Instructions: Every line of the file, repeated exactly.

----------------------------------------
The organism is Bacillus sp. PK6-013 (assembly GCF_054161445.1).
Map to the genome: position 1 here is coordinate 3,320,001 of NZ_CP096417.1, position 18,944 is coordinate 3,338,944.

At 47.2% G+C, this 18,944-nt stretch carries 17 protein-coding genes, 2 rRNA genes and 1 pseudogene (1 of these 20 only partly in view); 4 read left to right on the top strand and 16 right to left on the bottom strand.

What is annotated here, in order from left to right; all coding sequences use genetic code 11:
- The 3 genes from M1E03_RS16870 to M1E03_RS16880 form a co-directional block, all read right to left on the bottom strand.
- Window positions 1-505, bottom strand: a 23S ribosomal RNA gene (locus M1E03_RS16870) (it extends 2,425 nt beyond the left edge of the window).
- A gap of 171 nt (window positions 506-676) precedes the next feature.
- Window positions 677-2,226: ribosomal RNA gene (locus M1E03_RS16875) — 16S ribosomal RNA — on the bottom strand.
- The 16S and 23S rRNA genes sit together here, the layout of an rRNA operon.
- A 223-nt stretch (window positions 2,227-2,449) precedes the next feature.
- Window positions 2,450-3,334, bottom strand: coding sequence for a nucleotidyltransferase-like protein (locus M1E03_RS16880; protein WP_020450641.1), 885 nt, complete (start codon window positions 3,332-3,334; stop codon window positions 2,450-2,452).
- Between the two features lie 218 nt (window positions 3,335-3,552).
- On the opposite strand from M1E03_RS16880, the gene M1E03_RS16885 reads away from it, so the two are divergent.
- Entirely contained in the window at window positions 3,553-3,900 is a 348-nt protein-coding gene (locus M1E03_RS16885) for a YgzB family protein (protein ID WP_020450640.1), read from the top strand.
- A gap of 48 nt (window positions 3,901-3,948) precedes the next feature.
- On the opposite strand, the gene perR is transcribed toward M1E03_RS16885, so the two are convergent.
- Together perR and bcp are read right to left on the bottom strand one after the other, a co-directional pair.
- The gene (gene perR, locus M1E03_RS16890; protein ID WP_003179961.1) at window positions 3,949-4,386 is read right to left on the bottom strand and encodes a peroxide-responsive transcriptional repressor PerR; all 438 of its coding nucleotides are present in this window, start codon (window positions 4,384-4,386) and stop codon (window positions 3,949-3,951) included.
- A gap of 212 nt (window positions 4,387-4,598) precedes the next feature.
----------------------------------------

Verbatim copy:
The organism is Bacillus sp. PK6-013 (assembly GCF_054161445.1).
Map to the genome: position 1 here is coordinate 3,320,001 of NZ_CP096417.1, position 18,944 is coordinate 3,338,944.

At 47.2% G+C, this 18,944-nt stretch carries 17 protein-coding genes, 2 rRNA genes and 1 pseudogene (1 of these 20 only partly in view); 4 read left to right on the top strand and 16 right to left on the bottom strand.

What is annotated here, in order from left to right; all coding sequences use genetic code 11:
- The 3 genes from M1E03_RS16870 to M1E03_RS16880 form a co-directional block, all read right to left on the bottom strand.
- Window positions 1-505, bottom strand: a 23S ribosomal RNA gene (locus M1E03_RS16870) (it extends 2,425 nt beyond the left edge of the window).
- A gap of 171 nt (window positions 506-676) precedes the next feature.
- Window positions 677-2,226: ribosomal RNA gene (locus M1E03_RS16875) — 16S ribosomal RNA — on the bottom strand.
- The 16S and 23S rRNA genes sit together here, the layout of an rRNA operon.
- A 223-nt stretch (window positions 2,227-2,449) precedes the next feature.
- Window positions 2,450-3,334, bottom strand: coding sequence for a nucleotidyltransferase-like protein (locus M1E03_RS16880; protein WP_020450641.1), 885 nt, complete (start codon window positions 3,332-3,334; stop codon window positions 2,450-2,452).
- Between the two features lie 218 nt (window positions 3,335-3,552).
- On the opposite strand from M1E03_RS16880, the gene M1E03_RS16885 reads away from it, so the two are divergent.
- Entirely contained in the window at window positions 3,553-3,900 is a 348-nt protein-coding gene (locus M1E03_RS16885) for a YgzB family protein (protein ID WP_020450640.1), read from the top strand.
- A gap of 48 nt (window positions 3,901-3,948) precedes the next feature.
- On the opposite strand, the gene perR is transcribed toward M1E03_RS16885, so the two are convergent.
- Together perR and bcp are read right to left on the bottom strand one after the other, a co-directional pair.
- The gene (gene perR, locus M1E03_RS16890; protein ID WP_003179961.1) at window positions 3,949-4,386 is read right to left on the bottom strand and encodes a peroxide-responsive transcriptional repressor PerR; all 438 of its coding nucleotides are present in this window, start codon (window positions 4,384-4,386) and stop codon (window positions 3,949-3,951) included.
- A gap of 212 nt (window positions 4,387-4,598) precedes the next feature.